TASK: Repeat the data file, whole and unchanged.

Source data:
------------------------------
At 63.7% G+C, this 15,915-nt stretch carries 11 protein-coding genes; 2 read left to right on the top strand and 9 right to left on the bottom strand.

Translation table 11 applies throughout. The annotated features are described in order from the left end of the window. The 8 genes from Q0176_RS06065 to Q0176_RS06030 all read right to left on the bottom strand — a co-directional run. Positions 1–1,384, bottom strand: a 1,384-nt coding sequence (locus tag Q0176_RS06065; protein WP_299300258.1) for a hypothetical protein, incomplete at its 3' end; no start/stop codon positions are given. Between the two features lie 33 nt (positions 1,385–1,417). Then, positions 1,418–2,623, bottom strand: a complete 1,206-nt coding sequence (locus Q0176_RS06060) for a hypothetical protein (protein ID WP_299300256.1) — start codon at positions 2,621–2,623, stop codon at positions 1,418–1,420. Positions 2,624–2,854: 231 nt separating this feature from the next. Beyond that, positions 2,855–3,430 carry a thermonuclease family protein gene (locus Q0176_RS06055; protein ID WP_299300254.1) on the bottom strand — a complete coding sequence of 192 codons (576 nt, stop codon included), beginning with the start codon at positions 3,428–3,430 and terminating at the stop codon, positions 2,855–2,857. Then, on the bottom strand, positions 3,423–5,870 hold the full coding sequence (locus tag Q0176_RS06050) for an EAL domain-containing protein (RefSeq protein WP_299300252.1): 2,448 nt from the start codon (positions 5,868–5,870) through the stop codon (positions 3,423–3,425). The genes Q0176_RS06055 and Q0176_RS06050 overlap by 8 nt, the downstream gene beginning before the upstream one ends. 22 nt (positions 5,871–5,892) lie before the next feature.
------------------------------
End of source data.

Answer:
At 63.7% G+C, this 15,915-nt stretch carries 11 protein-coding genes; 2 read left to right on the top strand and 9 right to left on the bottom strand.

Translation table 11 applies throughout. The annotated features are described in order from the left end of the window. The 8 genes from Q0176_RS06065 to Q0176_RS06030 all read right to left on the bottom strand — a co-directional run. Positions 1–1,384, bottom strand: a 1,384-nt coding sequence (locus tag Q0176_RS06065; protein WP_299300258.1) for a hypothetical protein, incomplete at its 3' end; no start/stop codon positions are given. Between the two features lie 33 nt (positions 1,385–1,417). Then, positions 1,418–2,623, bottom strand: a complete 1,206-nt coding sequence (locus Q0176_RS06060) for a hypothetical protein (protein ID WP_299300256.1) — start codon at positions 2,621–2,623, stop codon at positions 1,418–1,420. Positions 2,624–2,854: 231 nt separating this feature from the next. Beyond that, positions 2,855–3,430 carry a thermonuclease family protein gene (locus Q0176_RS06055; protein ID WP_299300254.1) on the bottom strand — a complete coding sequence of 192 codons (576 nt, stop codon included), beginning with the start codon at positions 3,428–3,430 and terminating at the stop codon, positions 2,855–2,857. Then, on the bottom strand, positions 3,423–5,870 hold the full coding sequence (locus tag Q0176_RS06050) for an EAL domain-containing protein (RefSeq protein WP_299300252.1): 2,448 nt from the start codon (positions 5,868–5,870) through the stop codon (positions 3,423–3,425). The genes Q0176_RS06055 and Q0176_RS06050 overlap by 8 nt, the downstream gene beginning before the upstream one ends. 22 nt (positions 5,871–5,892) lie before the next feature.